One persistent rumour of a Zeppelin operating from a clandestine base near Grasmere was dispelled only after Lieut. B. C. Hucks -- a highly experienced prewar civil pilot -- had searched the Lake District from a Blériot monoplane.1

Hayward adds a few more details:

In September 1914 a local rumour in Cumberland held that a German airship was operating from a clandestine base near Grasmere, and flew sorties over Westmorland by night. The story was only dispelled after a Royal Flying Corps pilot undertook several patrols above the Lake District in a Bleriot monoplane, and saw nothing but glorious scenery.2

Similarly brief accounts can be found here and there, but they all likewise concentrate on Hucks' search rather than the rumours themselves, and I haven't been able to find any primary sources.3
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  1. Christopher Cole and E. F. Cheesman, The Air Defence of Britain 1914-1918 (London: Putnam, 1984), 8. 

  2. James Hayward, Myths and Legends of the First World War (Stroud: Sutton, 2002), 18. 

  3. Presumably the War Office and the Home Office are the places to look. Hucks' WO 339 might also have something. 

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The 1955 novel Biggles in Australia is the subject of an interesting article in Inside Story by Adam Nicol, 'Uncivil aviation: Biggles down under' (I like the line 'The common term “civil aviation” -- that is, flight for leisure -- suggests that aviation is intrinsically warlike'), which could be usefully read alongside my UNE colleague Erin Ihde's 'Biggles sees red: Saving Australia from the communist menace'.1 There is an error, though: in referring to the well-known fact that W. E. Johns, the creator of Biggles, called himself Captain Johns 'despite retiring from the Royal Air Force with the rank of flying officer, some four ranks below captain'. But flying officer is not four ranks below captain, unless Nicol is thinking of group captain, or naval captain, neither of which is the rank Johns was claiming. In fact there isn't a RAF rank of plain old captain, except for the brief period when there was, i.e. after the formation of the RAF in April 1918 and before August 1918 1919 when the current ranks (more or less) were established. In between, RFC ranks were used, that is to say, Army ranks. This is where Johns's captain comes from. Since flying officer in the RAF is the equivalent of a lieutenant in the Army, just below captain, Johns only promoted himself one rank, not four.

But this made me think that maybe there is a way to explain why Johns called himself captain, not flying officer, or at least to shed some light on the matter. (In fact he was very inconsistent about it, sometimes using one title, sometimes the other.) In fact it was not an uncommon practice for officers to be given an honorary promotion upon retirement. (Sometimes, too, they retired with the highest rank they may have temporarily held during their career, again normally one grade.) Apart from a bit of additional status in civilian life, I think this also meant a higher pension. Also, in this period when the Air Force was new, former officers who had been in the wartime RAF or indeed the RFC sometimes elected to be called by the military version of their ranks, since these were more familiar and could carry more cachet. P. R. C. Groves is an example of both. At the end of his career in the RAF he was a group captain, but was granted an honorary promotion to brigadier-general (and not air commodore, the next RAF rank up), which had not been an Air Force rank for nearly 3 years at this point. Since he'd actually spent 19 years in the Army and just under 4 in the RAF, brigadier-general might have felt more real to him, for all his devotion to the cause of airpower. But, usefully, since brigadier-general was, at the time, classed as a general officer rank, it also meant that he could be called General Groves, as indeed he always was, which is far more impressive than Air Commodore Groves, it must be said. Not everyone did this; L. E. O. Charlton, also ex-RFC, was happy with air commodore when he retired, though since he didn't receive an honorary promotion perhaps he didn't get any say in the matter.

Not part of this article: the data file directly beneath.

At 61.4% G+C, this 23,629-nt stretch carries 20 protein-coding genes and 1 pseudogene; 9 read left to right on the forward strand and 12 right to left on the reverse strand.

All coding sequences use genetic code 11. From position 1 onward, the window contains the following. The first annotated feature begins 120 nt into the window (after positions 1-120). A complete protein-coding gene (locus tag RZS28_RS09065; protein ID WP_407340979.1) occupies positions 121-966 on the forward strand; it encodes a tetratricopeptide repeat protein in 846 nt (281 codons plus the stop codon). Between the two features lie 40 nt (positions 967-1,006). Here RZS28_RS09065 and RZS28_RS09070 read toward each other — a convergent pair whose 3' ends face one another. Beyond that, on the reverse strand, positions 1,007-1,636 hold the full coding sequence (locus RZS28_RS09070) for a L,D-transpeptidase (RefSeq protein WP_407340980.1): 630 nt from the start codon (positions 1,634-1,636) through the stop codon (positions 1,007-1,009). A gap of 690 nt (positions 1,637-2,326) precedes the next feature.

As for Johns, I don't think he was actually granted an honorary promotion; the London Gazette's entry recording his retirement calls him a flying officer and says he is permitted to retain his rank.2 For comparison, the equivalent for Groves says he 'is granted the honorary rank of Brigadier-General'.3 Perhaps Johns felt he deserved an honorary promotion anyway; and almost certainly he thought Captain Johns sounded better than Flight Lieutenant Johns, the RAF equivalent, let alone Flying Officer Johns, his actual title. Maybe, too, those who had known him as a flying officer in the RAF assumed that he had earned his promotion, which might explain why he seems to have got away it even though he was still heavily involved in the aviation scene. Either way, we're stuck with Captain Johns now.